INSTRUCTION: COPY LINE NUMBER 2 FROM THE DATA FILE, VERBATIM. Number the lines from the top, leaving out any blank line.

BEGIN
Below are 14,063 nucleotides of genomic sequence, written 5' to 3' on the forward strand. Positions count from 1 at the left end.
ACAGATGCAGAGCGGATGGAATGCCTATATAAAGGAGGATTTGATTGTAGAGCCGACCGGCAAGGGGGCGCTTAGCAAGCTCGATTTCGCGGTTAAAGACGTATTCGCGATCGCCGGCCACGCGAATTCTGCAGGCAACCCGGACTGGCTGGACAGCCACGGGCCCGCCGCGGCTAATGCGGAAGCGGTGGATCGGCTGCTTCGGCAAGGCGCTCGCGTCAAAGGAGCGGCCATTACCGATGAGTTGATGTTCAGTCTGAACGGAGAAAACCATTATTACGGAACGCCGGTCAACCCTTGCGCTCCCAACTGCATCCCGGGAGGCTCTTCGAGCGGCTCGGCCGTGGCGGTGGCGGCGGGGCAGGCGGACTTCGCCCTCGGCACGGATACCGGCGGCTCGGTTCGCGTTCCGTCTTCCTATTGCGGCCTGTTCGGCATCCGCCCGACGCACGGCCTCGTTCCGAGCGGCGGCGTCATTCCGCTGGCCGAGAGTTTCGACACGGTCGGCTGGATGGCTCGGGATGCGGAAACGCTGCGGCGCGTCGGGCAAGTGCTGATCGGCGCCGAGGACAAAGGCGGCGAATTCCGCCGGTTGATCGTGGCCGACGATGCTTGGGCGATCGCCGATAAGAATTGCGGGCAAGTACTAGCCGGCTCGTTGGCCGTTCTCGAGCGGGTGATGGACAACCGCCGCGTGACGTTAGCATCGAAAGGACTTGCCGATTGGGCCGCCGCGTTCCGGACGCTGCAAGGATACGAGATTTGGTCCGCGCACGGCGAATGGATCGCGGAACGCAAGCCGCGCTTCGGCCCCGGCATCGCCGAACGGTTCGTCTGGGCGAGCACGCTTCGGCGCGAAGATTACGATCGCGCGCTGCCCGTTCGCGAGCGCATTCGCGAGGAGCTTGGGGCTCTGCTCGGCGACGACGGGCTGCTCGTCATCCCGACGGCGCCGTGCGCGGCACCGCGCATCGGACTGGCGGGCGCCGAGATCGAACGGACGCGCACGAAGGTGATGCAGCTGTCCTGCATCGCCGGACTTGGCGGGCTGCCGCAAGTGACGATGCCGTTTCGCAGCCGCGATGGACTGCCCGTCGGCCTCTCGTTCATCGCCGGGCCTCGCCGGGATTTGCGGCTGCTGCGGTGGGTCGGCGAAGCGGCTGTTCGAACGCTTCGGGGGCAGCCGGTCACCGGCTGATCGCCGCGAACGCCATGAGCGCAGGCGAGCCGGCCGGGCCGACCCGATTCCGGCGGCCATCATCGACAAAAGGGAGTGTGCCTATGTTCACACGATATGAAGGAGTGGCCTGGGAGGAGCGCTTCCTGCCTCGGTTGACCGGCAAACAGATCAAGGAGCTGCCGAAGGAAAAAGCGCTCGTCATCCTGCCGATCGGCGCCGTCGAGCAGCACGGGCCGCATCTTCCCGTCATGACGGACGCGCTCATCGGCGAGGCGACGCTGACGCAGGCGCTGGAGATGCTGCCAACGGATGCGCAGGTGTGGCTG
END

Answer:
ACAGATGCAGAGCGGATGGAATGCCTATATAAAGGAGGATTTGATTGTAGAGCCGACCGGCAAGGGGGCGCTTAGCAAGCTCGATTTCGCGGTTAAAGACGTATTCGCGATCGCCGGCCACGCGAATTCTGCAGGCAACCCGGACTGGCTGGACAGCCACGGGCCCGCCGCGGCTAATGCGGAAGCGGTGGATCGGCTGCTTCGGCAAGGCGCTCGCGTCAAAGGAGCGGCCATTACCGATGAGTTGATGTTCAGTCTGAACGGAGAAAACCATTATTACGGAACGCCGGTCAACCCTTGCGCTCCCAACTGCATCCCGGGAGGCTCTTCGAGCGGCTCGGCCGTGGCGGTGGCGGCGGGGCAGGCGGACTTCGCCCTCGGCACGGATACCGGCGGCTCGGTTCGCGTTCCGTCTTCCTATTGCGGCCTGTTCGGCATCCGCCCGACGCACGGCCTCGTTCCGAGCGGCGGCGTCATTCCGCTGGCCGAGAGTTTCGACACGGTCGGCTGGATGGCTCGGGATGCGGAAACGCTGCGGCGCGTCGGGCAAGTGCTGATCGGCGCCGAGGACAAAGGCGGCGAATTCCGCCGGTTGATCGTGGCCGACGATGCTTGGGCGATCGCCGATAAGAATTGCGGGCAAGTACTAGCCGGCTCGTTGGCCGTTCTCGAGCGGGTGATGGACAACCGCCGCGTGACGTTAGCATCGAAAGGACTTGCCGATTGGGCCGCCGCGTTCCGGACGCTGCAAGGATACGAGATTTGGTCCGCGCACGGCGAATGGATCGCGGAACGCAAGCCGCGCTTCGGCCCCGGCATCGCCGAACGGTTCGTCTGGGCGAGCACGCTTCGGCGCGAAGATTACGATCGCGCGCTGCCCGTTCGCGAGCGCATTCGCGAGGAGCTTGGGGCTCTGCTCGGCGACGACGGGCTGCTCGTCATCCCGACGGCGCCGTGCGCGGCACCGCGCATCGGACTGGCGGGCGCCGAGATCGAACGGACGCGCACGAAGGTGATGCAGCTGTCCTGCATCGCCGGACTTGGCGGGCTGCCGCAAGTGACGATGCCGTTTCGCAGCCGCGATGGACTGCCCGTCGGCCTCTCGTTCATCGCCGGGCCTCGCCGGGATTTGCGGCTGCTGCGGTGGGTCGGCGAAGCGGCTGTTCGAACGCTTCGGGGGCAGCCGGTCACCGGCTGATCGCCGCGAACGCCATGAGCGCAGGCGAGCCGGCCGGGCCGACCCGATTCCGGCGGCCATCATCGACAAAAGGGAGTGTGCCTATGTTCACACGATATGAAGGAGTGGCCTGGGAGGAGCGCTTCCTGCCTCGGTTGACCGGCAAACAGATCAAGGAGCTGCCGAAGGAAAAAGCGCTCGTCATCCTGCCGATCGGCGCCGTCGAGCAGCACGGGCCGCATCTTCCCGTCATGACGGACGCGCTCATCGGCGAGGCGACGCTGACGCAGGCGCTGGAGATGCTGCCAACGGATGCGCAGGTGTGGCTG